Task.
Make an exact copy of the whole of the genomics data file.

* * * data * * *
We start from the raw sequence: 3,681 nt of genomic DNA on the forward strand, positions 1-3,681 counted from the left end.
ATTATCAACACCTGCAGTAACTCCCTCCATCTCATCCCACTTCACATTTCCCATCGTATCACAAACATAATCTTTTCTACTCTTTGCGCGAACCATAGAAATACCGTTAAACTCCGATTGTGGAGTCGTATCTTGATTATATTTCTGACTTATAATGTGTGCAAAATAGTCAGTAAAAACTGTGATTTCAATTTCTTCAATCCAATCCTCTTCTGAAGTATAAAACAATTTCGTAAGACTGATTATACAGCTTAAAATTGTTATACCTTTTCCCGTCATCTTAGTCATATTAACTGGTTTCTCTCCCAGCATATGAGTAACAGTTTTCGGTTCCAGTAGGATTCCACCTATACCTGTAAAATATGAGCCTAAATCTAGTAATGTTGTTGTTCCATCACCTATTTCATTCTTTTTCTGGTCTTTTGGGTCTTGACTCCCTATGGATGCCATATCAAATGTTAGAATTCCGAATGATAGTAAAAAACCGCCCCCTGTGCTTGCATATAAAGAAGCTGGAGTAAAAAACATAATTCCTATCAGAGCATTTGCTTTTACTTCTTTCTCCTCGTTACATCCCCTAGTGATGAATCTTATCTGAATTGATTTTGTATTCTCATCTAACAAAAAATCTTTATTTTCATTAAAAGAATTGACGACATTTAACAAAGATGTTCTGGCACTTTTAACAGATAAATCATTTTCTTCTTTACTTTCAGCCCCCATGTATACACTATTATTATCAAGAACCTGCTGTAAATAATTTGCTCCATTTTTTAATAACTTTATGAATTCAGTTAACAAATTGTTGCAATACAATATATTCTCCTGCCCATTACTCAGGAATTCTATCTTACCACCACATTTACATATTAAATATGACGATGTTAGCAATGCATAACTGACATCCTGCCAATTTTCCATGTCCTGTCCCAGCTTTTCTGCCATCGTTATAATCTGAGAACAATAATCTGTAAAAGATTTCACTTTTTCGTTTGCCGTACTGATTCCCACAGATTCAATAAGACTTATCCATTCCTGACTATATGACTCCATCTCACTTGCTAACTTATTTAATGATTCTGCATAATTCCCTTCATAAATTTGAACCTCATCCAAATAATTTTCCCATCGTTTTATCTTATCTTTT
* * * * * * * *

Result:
We start from the raw sequence: 3,681 nt of genomic DNA on the forward strand, positions 1-3,681 counted from the left end.
ATTATCAACACCTGCAGTAACTCCCTCCATCTCATCCCACTTCACATTTCCCATCGTATCACAAACATAATCTTTTCTACTCTTTGCGCGAACCATAGAAATACCGTTAAACTCCGATTGTGGAGTCGTATCTTGATTATATTTCTGACTTATAATGTGTGCAAAATAGTCAGTAAAAACTGTGATTTCAATTTCTTCAATCCAATCCTCTTCTGAAGTATAAAACAATTTCGTAAGACTGATTATACAGCTTAAAATTGTTATACCTTTTCCCGTCATCTTAGTCATATTAACTGGTTTCTCTCCCAGCATATGAGTAACAGTTTTCGGTTCCAGTAGGATTCCACCTATACCTGTAAAATATGAGCCTAAATCTAGTAATGTTGTTGTTCCATCACCTATTTCATTCTTTTTCTGGTCTTTTGGGTCTTGACTCCCTATGGATGCCATATCAAATGTTAGAATTCCGAATGATAGTAAAAAACCGCCCCCTGTGCTTGCATATAAAGAAGCTGGAGTAAAAAACATAATTCCTATCAGAGCATTTGCTTTTACTTCTTTCTCCTCGTTACATCCCCTAGTGATGAATCTTATCTGAATTGATTTTGTATTCTCATCTAACAAAAAATCTTTATTTTCATTAAAAGAATTGACGACATTTAACAAAGATGTTCTGGCACTTTTAACAGATAAATCATTTTCTTCTTTACTTTCAGCCCCCATGTATACACTATTATTATCAAGAACCTGCTGTAAATAATTTGCTCCATTTTTTAATAACTTTATGAATTCAGTTAACAAATTGTTGCAATACAATATATTCTCCTGCCCATTACTCAGGAATTCTATCTTACCACCACATTTACATATTAAATATGACGATGTTAGCAATGCATAACTGACATCCTGCCAATTTTCCATGTCCTGTCCCAGCTTTTCTGCCATCGTTATAATCTGAGAACAATAATCTGTAAAAGATTTCACTTTTTCGTTTGCCGTACTGATTCCCACAGATTCAATAAGACTTATCCATTCCTGACTATATGACTCCATCTCACTTGCTAACTTATTTAATGATTCTGCATAATTCCCTTCATAAATTTGAACCTCATCCAAATAATTTTCCCATCGTTTTATCTTATCTTTT